Berenstein, Rhona J. “Adaptation, Censorship, and Audiences of Questionable Type: Lesbian Sightings in ‘Rebecca’ (1940) and ‘The Uninvited’ (1944).” Cinema Journal, Vol. 37, No. 3 (Spring, 1998), pp. 16-37.
In her article, Bernstein addresses the taboo subject of lesbian desire as it is subtly depicted in Rebecca. Even up until the modern day, she explains, societal recognition of lesbians is consistently and unfairly suppressed. Rebecca deWinter serves as an undeniable object of lesbian desire, at a time when female homosexuality was even less societally accepted and understood than it is today. Even though she is dead and unseen, Rebecca is arguably the most powerful presence of the film, not to mention its namesake.
The young heroine feels the wrath of Rebecca most acutely, and is constantly reminded of her omnipresence through her physical possessions and the undying loyalty, and possibly sexual desire, of Mrs. Danvers toward Rebecca. Introducing this subversive suggestion of lesbian desire was risky during the time when Rebecca was made, and it violated specific mandates of the production code. In the early stages of the film’s production, Joseph Breen, the head of the Production Code Administration (PCA) at the Motion Picture Producers and Distributors of America (MPPDA) wrote a series of letters to David O. Seiznick indicating his objections to Rebecca. The most urgent objection, and thus the aspect of the film which was most readily changed, was that Maxim is left unpunished by the law despite murdering his wife – accordingly, in the film version, the incident is depicted as accidental. Next, Breen objects to the implication of Rebecca as a sexual pervert, and finally to the illicit relationship between Jack Favell and Rebecca, which is suggested to result in an illegitimate child. The second objection subtly implies but fails to explicitly mention the film’s treatment of lesbian desire, though Breen’s intentions are clear.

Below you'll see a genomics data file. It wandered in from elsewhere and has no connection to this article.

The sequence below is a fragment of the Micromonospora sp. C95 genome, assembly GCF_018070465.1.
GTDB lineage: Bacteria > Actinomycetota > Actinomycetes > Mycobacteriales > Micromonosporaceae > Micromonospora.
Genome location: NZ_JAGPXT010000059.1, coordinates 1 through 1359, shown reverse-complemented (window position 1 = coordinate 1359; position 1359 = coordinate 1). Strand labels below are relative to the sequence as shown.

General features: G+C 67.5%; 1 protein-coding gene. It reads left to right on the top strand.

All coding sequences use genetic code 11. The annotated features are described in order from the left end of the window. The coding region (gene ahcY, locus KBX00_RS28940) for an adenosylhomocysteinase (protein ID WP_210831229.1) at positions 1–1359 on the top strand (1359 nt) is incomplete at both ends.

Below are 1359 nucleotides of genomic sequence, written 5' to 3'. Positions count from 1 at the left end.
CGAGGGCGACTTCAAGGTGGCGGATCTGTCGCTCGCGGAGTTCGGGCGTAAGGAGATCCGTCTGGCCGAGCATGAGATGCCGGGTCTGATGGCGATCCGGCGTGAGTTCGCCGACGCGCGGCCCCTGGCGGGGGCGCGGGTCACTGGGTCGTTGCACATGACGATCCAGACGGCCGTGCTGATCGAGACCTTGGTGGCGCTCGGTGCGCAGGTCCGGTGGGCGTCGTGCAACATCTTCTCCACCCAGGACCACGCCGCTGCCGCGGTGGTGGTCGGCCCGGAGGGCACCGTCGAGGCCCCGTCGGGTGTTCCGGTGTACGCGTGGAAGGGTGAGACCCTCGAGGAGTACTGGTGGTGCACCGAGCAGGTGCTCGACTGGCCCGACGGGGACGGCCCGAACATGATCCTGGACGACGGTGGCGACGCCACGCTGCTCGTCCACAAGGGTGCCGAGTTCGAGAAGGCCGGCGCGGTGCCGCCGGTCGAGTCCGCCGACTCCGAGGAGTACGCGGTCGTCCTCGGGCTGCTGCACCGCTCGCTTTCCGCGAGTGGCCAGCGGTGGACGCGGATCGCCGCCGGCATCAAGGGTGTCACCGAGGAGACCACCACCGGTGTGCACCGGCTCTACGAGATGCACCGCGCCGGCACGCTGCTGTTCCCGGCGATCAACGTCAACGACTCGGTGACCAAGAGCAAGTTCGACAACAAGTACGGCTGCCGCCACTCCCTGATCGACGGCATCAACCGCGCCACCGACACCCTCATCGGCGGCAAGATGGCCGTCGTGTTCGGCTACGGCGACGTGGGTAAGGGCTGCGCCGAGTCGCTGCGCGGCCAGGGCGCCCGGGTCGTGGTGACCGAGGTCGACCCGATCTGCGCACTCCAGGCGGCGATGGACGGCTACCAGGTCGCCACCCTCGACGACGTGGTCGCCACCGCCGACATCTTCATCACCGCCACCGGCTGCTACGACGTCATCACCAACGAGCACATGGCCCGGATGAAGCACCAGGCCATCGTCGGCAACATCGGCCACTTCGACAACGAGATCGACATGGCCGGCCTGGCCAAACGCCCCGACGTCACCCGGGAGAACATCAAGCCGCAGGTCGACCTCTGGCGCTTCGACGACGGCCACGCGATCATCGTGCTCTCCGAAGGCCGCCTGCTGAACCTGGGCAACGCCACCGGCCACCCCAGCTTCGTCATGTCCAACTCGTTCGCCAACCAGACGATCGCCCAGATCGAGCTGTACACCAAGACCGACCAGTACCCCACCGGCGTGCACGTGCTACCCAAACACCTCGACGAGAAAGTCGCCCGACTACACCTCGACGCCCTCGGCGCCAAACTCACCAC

Thus, not only is the depiction of lesbian desire within the film understated, but even the censorship evaluation dances around the issue. The depiction of lesbian leanings in a mysterious, frightening film like Rebecca is an interesting statement, as the ghostly quality of Rebecca pervading the narrative is echoed by the lesbian’s unseen yet acutely recognized presence within society.